Don’t Let Your Muscles Go To Waste
Your muscles are essential for any kind of physical movement. Making up around 40% of your body weight, they also play an important role in regulating metabolic functions in your body, such as balancing blood glucose levels. With age, muscle loss, also known as sarcopenia, can occur, and cause certain health problems.
As we grow older, the size and strength of our muscles progressively deteriorates, and affects day to day activities, like standing up from a chair, or climbing the stairs. Less muscle translates to weakness, and restricted mobility.
The prevalence of sarcopenia among individuals between 65-80 years old is around 15%-50%. Given the condition may affect almost one-third of older adults in the community, we should look at common causes and signs.
- Immobility and sedentary lifestyle - often due to serious illness, resulting in being bed bound. Long periods of low physical activity decreases muscle mass and strength.
- Malnutrition - diet low in calories and protein results in weight loss and diminished muscle mass.
- Inflammation - chronic or long-term diseases can lead to chronic inflammation, which interferes with healing, and may result in muscle loss.
- Hormonal changes - growth hormone and testosterone typically declines with age, with low levels of these hormones being linked to sarcopenia.
Signs of Sarcopenia
- Loss of endurance, poor balance
- Decline in muscle mass
- Trouble climbing stairs
- Weight loss and muscle weakness
Sarcopenia may lead one to reduce their physical activities, which contributes to further muscle loss, and negatively impacts quality of life.
Tips To Prevent Sarcopenia
Resistance and fitness training
Building muscle is not all about strength, you also need to build power - how fast and efficiently you move. Resistance or strength training helps achieve this. Resistance training makes your muscles work against a weight or force, and helps boost your hormone levels. In as little as two weeks, it improves your ability to convert protein to energy, in as little as two weeks, which improves your muscle strength and endurance. Research shows that 1-2 short resistance workouts each week can improve muscle mass and strength. Examples of resistance exercise include leg presses, push ups, sit ups, lunges and step ups.
Sustained exercise that raises your heart rate, such as aerobic exercise and endurance training, can also control sarcopenia. Cycling, jogging or hiking, five days per week has been shown to increase muscle mass. Walking can also prevent and reverse sarcopenia, and it’s an activity most of us can do for free.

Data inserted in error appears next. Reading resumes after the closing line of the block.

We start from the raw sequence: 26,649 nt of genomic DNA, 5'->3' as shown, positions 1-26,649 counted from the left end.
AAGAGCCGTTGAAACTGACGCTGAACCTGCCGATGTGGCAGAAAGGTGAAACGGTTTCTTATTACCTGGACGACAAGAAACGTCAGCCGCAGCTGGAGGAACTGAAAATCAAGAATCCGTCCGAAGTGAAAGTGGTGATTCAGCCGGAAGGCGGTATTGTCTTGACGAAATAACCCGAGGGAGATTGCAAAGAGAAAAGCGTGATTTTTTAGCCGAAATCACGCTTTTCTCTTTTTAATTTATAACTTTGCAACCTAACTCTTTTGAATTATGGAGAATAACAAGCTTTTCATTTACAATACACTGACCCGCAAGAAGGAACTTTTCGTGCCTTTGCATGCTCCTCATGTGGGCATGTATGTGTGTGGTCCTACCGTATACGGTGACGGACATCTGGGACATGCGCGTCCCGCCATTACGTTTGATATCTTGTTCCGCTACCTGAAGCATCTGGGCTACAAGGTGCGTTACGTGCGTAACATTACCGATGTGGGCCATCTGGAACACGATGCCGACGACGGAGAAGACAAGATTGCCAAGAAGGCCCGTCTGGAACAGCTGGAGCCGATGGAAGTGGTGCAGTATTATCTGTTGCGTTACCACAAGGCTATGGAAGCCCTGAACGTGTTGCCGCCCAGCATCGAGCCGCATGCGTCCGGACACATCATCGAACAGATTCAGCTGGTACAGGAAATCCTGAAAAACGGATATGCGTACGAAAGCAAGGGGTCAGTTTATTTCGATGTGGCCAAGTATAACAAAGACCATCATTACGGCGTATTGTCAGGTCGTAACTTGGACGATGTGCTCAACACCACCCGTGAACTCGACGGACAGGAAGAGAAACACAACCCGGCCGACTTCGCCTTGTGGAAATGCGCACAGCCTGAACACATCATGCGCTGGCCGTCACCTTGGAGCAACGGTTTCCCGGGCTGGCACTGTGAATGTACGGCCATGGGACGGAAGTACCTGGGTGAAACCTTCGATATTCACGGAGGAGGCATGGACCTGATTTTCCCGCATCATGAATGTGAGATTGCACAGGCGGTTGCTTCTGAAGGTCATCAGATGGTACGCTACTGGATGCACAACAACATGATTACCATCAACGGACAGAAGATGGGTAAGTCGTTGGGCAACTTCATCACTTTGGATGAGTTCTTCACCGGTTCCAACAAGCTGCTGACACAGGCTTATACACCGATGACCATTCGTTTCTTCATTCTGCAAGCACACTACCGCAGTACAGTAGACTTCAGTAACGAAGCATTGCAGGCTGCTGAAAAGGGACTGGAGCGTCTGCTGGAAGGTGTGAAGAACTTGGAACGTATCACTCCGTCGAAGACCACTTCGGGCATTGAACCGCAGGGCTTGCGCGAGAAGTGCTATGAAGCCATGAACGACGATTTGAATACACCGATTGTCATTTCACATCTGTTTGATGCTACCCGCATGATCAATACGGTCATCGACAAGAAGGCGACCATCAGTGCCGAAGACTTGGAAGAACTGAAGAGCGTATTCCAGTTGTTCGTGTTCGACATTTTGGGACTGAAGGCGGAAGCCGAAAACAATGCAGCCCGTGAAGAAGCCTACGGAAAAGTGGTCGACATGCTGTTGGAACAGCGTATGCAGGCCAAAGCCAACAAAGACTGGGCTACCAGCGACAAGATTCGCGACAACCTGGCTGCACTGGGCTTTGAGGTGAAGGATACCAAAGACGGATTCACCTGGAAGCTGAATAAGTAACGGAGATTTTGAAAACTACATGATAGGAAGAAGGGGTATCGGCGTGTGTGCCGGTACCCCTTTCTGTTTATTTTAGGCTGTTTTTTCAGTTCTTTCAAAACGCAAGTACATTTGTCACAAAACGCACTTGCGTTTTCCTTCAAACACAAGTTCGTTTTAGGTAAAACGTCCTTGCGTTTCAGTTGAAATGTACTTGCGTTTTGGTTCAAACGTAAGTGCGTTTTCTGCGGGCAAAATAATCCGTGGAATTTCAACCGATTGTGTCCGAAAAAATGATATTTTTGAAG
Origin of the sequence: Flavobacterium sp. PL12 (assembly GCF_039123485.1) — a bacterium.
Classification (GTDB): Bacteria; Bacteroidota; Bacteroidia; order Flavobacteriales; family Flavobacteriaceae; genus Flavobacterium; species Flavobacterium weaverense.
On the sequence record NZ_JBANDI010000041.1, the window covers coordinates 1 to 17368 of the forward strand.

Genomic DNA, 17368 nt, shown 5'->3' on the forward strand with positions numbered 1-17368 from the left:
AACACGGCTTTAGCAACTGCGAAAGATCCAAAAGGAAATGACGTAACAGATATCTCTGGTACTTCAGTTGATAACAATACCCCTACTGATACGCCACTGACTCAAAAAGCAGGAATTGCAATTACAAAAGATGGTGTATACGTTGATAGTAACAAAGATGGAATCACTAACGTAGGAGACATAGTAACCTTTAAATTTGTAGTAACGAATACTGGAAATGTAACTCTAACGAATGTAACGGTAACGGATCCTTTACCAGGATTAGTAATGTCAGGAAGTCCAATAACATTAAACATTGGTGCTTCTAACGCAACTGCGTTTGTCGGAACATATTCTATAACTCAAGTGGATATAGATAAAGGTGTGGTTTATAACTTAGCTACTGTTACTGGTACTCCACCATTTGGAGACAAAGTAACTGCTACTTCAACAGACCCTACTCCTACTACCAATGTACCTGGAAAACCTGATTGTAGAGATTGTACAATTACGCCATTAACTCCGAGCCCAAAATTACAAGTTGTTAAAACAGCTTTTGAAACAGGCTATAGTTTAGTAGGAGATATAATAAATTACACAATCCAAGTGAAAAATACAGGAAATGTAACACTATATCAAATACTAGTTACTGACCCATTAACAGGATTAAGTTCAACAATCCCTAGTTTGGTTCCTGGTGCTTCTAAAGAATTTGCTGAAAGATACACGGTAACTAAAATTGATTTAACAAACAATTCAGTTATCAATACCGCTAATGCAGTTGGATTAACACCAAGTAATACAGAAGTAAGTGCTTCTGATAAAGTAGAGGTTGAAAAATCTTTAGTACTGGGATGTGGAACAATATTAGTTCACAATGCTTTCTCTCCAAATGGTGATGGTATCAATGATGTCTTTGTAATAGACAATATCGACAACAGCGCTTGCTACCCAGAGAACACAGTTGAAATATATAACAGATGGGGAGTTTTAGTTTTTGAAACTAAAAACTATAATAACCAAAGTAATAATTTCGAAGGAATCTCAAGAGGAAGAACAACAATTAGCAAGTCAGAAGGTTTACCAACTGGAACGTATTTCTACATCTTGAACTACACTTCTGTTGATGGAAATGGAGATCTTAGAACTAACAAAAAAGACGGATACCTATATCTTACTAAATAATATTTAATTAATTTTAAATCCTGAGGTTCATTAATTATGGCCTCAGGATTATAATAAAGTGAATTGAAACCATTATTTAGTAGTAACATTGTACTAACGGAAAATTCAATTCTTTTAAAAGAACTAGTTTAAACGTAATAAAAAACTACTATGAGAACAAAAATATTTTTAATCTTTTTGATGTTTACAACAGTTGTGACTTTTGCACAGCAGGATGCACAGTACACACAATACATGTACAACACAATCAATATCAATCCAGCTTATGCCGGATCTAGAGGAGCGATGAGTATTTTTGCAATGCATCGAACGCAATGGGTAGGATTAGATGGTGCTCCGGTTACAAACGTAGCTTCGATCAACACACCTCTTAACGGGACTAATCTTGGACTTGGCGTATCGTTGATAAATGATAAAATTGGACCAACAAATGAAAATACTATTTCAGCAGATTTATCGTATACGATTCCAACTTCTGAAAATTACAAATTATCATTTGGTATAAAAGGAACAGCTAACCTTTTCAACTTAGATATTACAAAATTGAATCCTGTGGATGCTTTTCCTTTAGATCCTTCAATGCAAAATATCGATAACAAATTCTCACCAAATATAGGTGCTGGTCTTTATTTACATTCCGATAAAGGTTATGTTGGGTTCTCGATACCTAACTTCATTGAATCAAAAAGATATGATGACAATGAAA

A physiotherapist to help you customise a workout plan best suited to your needs. Passive exercises through high-frequency sound waves sent to specific areas of the body are also useful to help preserve muscle, and may be more suited to those who are bed ridden.
A diet that provides sufficient calories, protein, and other vital nutrients plays an important role in preventing and reversing muscle wasting. To prevent sarcopenia, the recommended daily protein intake is 1-1.2g per kg of body weight, or 25-30g of high quality protein per meal.
Key nutrients that help prevent Sarcopenia:
- Omega fatty acids
- Vitamin D
- Leucine (Amino acid)
- NMN (nicotinamide mononucleotide)
You can get these nutrients as supplements in the form of tablets or powders. Below are some food combinations you could consider to increase your protein intake:
- Add cheese to vegetables, salads, potatoes, rice, noodles, and casseroles.
- Add hard-cooked eggs to salads.
- Consider Greek yogurt alone or add it to fruit and cereal.
- High-protein bars or a fruit smoothie made with milk or yogurt.
- Mashed potatoes, casseroles, puddings, and milk-based desserts.
- Milk rich in vitamin D and calcium
- Select commercial supplements with high-quality protein such as whey, soy based protein, and powdered egg white protein.
- Add nuts, seeds, or wheat germ to casseroles, breads, pancakes or to fruit, cereal and yogurt
- Add beans (eg, navy, kidney, pinto, black) and lentils to soups or salads.
Preventing the development of sarcopenia through regular muscle strengthening exercises, and muscle building nutrients is the way to preserving your muscle mass in your senior years. Take care of your future self today, and you’ll lessen the likelihood of developing age related degenerative conditions.
About Eugene He
Eugene is the founder of Invity, a clinical naturopath and a nutraceutical formulator. He has spent the past twenty years educating and writing about nutrition, phytotherapy and general wellness. His work has been featured in Forbes, Yahoo, Tatler, CEW, Allure and many other publications around the world.
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- Sakuma, Kunihiro, and Akihiko Yamaguchi. “Sarcopenia and age-related endocrine function.” International journal of endocrinology vol. 2012 (2012): 127362.
- Yanai, Hidekatsu. “Nutrition for Sarcopenia.” Journal of clinical medicine research vol. 7,12 (2015): 926-31. doi:10.14740/jocmr2361w